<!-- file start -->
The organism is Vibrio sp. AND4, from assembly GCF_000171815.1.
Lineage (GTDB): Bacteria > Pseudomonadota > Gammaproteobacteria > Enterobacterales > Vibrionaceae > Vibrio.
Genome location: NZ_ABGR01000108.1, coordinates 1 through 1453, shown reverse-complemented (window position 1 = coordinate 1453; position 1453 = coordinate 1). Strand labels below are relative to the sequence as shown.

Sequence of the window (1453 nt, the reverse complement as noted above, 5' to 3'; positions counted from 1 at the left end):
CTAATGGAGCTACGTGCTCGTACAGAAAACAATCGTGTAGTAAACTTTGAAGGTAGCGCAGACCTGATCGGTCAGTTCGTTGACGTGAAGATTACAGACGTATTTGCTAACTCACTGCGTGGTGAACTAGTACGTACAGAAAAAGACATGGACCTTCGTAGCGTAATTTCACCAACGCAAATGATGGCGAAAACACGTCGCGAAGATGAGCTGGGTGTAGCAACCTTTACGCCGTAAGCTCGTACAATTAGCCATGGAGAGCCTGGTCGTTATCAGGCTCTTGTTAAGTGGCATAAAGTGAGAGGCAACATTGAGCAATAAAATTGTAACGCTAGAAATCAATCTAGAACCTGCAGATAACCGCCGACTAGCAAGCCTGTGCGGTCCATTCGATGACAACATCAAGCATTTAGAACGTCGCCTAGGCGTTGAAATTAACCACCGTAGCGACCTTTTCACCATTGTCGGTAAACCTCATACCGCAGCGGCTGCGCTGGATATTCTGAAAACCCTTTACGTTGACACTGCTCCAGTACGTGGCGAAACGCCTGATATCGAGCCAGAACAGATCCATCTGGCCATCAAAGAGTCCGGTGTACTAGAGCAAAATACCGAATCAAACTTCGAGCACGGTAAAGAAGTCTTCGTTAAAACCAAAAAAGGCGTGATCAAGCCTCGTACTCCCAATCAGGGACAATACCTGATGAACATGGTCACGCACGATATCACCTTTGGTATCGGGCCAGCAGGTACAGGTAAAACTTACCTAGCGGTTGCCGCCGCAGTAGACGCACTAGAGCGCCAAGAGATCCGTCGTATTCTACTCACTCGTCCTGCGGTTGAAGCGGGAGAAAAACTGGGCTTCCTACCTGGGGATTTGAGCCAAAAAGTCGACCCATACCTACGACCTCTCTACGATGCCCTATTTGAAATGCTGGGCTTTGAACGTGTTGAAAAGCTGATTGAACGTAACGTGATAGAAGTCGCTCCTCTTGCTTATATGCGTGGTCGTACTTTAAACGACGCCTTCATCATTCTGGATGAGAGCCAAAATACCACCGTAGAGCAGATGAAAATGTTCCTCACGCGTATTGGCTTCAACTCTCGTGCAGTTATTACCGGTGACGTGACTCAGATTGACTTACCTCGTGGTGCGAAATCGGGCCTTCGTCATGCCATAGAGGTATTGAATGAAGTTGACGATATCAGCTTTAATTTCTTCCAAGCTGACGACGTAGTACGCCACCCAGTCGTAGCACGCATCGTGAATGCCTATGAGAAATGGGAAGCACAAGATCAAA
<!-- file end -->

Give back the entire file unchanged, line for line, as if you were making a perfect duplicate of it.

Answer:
The organism is Vibrio sp. AND4, from assembly GCF_000171815.1.
Lineage (GTDB): Bacteria > Pseudomonadota > Gammaproteobacteria > Enterobacterales > Vibrionaceae > Vibrio.
Genome location: NZ_ABGR01000108.1, coordinates 1 through 1453, shown reverse-complemented (window position 1 = coordinate 1453; position 1453 = coordinate 1). Strand labels below are relative to the sequence as shown.

Sequence of the window (1453 nt, the reverse complement as noted above, 5' to 3'; positions counted from 1 at the left end):
CTAATGGAGCTACGTGCTCGTACAGAAAACAATCGTGTAGTAAACTTTGAAGGTAGCGCAGACCTGATCGGTCAGTTCGTTGACGTGAAGATTACAGACGTATTTGCTAACTCACTGCGTGGTGAACTAGTACGTACAGAAAAAGACATGGACCTTCGTAGCGTAATTTCACCAACGCAAATGATGGCGAAAACACGTCGCGAAGATGAGCTGGGTGTAGCAACCTTTACGCCGTAAGCTCGTACAATTAGCCATGGAGAGCCTGGTCGTTATCAGGCTCTTGTTAAGTGGCATAAAGTGAGAGGCAACATTGAGCAATAAAATTGTAACGCTAGAAATCAATCTAGAACCTGCAGATAACCGCCGACTAGCAAGCCTGTGCGGTCCATTCGATGACAACATCAAGCATTTAGAACGTCGCCTAGGCGTTGAAATTAACCACCGTAGCGACCTTTTCACCATTGTCGGTAAACCTCATACCGCAGCGGCTGCGCTGGATATTCTGAAAACCCTTTACGTTGACACTGCTCCAGTACGTGGCGAAACGCCTGATATCGAGCCAGAACAGATCCATCTGGCCATCAAAGAGTCCGGTGTACTAGAGCAAAATACCGAATCAAACTTCGAGCACGGTAAAGAAGTCTTCGTTAAAACCAAAAAAGGCGTGATCAAGCCTCGTACTCCCAATCAGGGACAATACCTGATGAACATGGTCACGCACGATATCACCTTTGGTATCGGGCCAGCAGGTACAGGTAAAACTTACCTAGCGGTTGCCGCCGCAGTAGACGCACTAGAGCGCCAAGAGATCCGTCGTATTCTACTCACTCGTCCTGCGGTTGAAGCGGGAGAAAAACTGGGCTTCCTACCTGGGGATTTGAGCCAAAAAGTCGACCCATACCTACGACCTCTCTACGATGCCCTATTTGAAATGCTGGGCTTTGAACGTGTTGAAAAGCTGATTGAACGTAACGTGATAGAAGTCGCTCCTCTTGCTTATATGCGTGGTCGTACTTTAAACGACGCCTTCATCATTCTGGATGAGAGCCAAAATACCACCGTAGAGCAGATGAAAATGTTCCTCACGCGTATTGGCTTCAACTCTCGTGCAGTTATTACCGGTGACGTGACTCAGATTGACTTACCTCGTGGTGCGAAATCGGGCCTTCGTCATGCCATAGAGGTATTGAATGAAGTTGACGATATCAGCTTTAATTTCTTCCAAGCTGACGACGTAGTACGCCACCCAGTCGTAGCACGCATCGTGAATGCCTATGAGAAATGGGAAGCACAAGATCAAA